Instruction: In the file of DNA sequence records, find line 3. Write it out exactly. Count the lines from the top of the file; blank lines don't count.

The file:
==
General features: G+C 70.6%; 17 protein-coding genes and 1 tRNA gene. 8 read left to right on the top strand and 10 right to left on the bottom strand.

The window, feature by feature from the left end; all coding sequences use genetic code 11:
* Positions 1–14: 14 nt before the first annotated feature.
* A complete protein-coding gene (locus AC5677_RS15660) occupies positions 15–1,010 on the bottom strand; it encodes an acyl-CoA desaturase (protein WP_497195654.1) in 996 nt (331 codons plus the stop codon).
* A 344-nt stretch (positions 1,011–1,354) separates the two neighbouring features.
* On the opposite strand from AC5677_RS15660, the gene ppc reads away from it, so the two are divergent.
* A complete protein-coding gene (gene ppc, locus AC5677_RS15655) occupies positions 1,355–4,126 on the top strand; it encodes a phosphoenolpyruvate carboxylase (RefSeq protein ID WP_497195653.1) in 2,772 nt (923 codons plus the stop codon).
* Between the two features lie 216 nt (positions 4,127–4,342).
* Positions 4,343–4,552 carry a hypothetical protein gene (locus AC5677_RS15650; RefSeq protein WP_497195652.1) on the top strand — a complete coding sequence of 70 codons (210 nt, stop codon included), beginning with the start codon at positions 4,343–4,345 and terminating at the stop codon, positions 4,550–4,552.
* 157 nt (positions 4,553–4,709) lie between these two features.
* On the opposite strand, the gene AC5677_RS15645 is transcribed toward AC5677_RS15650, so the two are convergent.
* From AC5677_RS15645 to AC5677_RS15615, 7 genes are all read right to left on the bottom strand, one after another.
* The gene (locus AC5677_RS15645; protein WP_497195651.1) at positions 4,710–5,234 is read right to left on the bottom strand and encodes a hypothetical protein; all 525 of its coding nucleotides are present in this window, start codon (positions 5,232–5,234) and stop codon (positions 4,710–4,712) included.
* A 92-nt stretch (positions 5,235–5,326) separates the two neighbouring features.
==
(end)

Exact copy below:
* Positions 1–14: 14 nt before the first annotated feature.